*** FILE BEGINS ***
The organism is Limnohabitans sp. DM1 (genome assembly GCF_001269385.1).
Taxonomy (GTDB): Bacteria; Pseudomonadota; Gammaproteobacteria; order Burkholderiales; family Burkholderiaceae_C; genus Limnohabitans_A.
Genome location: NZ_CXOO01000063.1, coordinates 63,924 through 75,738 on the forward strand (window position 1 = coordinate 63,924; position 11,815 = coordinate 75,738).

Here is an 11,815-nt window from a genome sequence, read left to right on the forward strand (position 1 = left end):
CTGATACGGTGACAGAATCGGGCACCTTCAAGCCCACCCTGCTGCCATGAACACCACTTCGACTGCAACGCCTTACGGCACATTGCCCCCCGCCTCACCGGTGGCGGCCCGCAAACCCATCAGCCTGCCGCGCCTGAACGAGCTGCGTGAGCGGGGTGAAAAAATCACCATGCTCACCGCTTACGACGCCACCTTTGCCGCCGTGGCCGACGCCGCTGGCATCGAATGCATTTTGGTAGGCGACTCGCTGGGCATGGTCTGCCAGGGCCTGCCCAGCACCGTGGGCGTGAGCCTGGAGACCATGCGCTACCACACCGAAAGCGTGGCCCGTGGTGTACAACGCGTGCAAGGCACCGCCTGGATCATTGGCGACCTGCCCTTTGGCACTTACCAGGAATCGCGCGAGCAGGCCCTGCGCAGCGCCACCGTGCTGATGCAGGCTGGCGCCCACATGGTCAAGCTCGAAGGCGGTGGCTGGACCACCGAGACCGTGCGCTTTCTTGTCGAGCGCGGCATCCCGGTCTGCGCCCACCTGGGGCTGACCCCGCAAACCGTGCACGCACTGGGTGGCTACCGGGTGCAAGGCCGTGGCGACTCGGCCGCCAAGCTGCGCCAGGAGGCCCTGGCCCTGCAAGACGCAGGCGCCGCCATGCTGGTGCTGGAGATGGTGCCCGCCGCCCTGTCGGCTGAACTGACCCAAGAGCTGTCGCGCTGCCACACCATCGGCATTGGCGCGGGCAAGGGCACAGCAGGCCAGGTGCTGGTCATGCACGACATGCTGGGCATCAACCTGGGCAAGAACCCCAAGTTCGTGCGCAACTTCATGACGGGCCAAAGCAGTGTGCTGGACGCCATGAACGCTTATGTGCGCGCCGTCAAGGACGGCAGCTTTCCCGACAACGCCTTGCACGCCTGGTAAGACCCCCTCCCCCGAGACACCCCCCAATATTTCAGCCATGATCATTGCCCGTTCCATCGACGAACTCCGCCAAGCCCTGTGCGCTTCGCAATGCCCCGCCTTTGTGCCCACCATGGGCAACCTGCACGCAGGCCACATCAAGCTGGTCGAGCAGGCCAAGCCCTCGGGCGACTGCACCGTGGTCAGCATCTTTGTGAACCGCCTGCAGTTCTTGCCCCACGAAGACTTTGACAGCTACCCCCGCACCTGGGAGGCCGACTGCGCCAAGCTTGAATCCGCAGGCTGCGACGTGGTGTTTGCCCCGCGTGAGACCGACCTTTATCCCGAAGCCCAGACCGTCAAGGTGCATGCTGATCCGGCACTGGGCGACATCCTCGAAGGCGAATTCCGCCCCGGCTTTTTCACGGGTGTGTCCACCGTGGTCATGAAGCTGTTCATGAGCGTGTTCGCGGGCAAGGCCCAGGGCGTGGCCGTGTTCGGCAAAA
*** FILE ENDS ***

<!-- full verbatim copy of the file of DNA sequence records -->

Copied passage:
The organism is Limnohabitans sp. DM1 (genome assembly GCF_001269385.1).
Taxonomy (GTDB): Bacteria; Pseudomonadota; Gammaproteobacteria; order Burkholderiales; family Burkholderiaceae_C; genus Limnohabitans_A.
Genome location: NZ_CXOO01000063.1, coordinates 63,924 through 75,738 on the forward strand (window position 1 = coordinate 63,924; position 11,815 = coordinate 75,738).

Here is an 11,815-nt window from a genome sequence, read left to right on the forward strand (position 1 = left end):
CTGATACGGTGACAGAATCGGGCACCTTCAAGCCCACCCTGCTGCCATGAACACCACTTCGACTGCAACGCCTTACGGCACATTGCCCCCCGCCTCACCGGTGGCGGCCCGCAAACCCATCAGCCTGCCGCGCCTGAACGAGCTGCGTGAGCGGGGTGAAAAAATCACCATGCTCACCGCTTACGACGCCACCTTTGCCGCCGTGGCCGACGCCGCTGGCATCGAATGCATTTTGGTAGGCGACTCGCTGGGCATGGTCTGCCAGGGCCTGCCCAGCACCGTGGGCGTGAGCCTGGAGACCATGCGCTACCACACCGAAAGCGTGGCCCGTGGTGTACAACGCGTGCAAGGCACCGCCTGGATCATTGGCGACCTGCCCTTTGGCACTTACCAGGAATCGCGCGAGCAGGCCCTGCGCAGCGCCACCGTGCTGATGCAGGCTGGCGCCCACATGGTCAAGCTCGAAGGCGGTGGCTGGACCACCGAGACCGTGCGCTTTCTTGTCGAGCGCGGCATCCCGGTCTGCGCCCACCTGGGGCTGACCCCGCAAACCGTGCACGCACTGGGTGGCTACCGGGTGCAAGGCCGTGGCGACTCGGCCGCCAAGCTGCGCCAGGAGGCCCTGGCCCTGCAAGACGCAGGCGCCGCCATGCTGGTGCTGGAGATGGTGCCCGCCGCCCTGTCGGCTGAACTGACCCAAGAGCTGTCGCGCTGCCACACCATCGGCATTGGCGCGGGCAAGGGCACAGCAGGCCAGGTGCTGGTCATGCACGACATGCTGGGCATCAACCTGGGCAAGAACCCCAAGTTCGTGCGCAACTTCATGACGGGCCAAAGCAGTGTGCTGGACGCCATGAACGCTTATGTGCGCGCCGTCAAGGACGGCAGCTTTCCCGACAACGCCTTGCACGCCTGGTAAGACCCCCTCCCCCGAGACACCCCCCAATATTTCAGCCATGATCATTGCCCGTTCCATCGACGAACTCCGCCAAGCCCTGTGCGCTTCGCAATGCCCCGCCTTTGTGCCCACCATGGGCAACCTGCACGCAGGCCACATCAAGCTGGTCGAGCAGGCCAAGCCCTCGGGCGACTGCACCGTGGTCAGCATCTTTGTGAACCGCCTGCAGTTCTTGCCCCACGAAGACTTTGACAGCTACCCCCGCACCTGGGAGGCCGACTGCGCCAAGCTTGAATCCGCAGGCTGCGACGTGGTGTTTGCCCCGCGTGAGACCGACCTTTATCCCGAAGCCCAGACCGTCAAGGTGCATGCTGATCCGGCACTGGGCGACATCCTCGAAGGCGAATTCCGCCCCGGCTTTTTCACGGGTGTGTCCACCGTGGTCATGAAGCTGTTCATGAGCGTGTTCGCGGGCAAGGCCCAGGGCGTGGCCGTGTTCGGCAAAA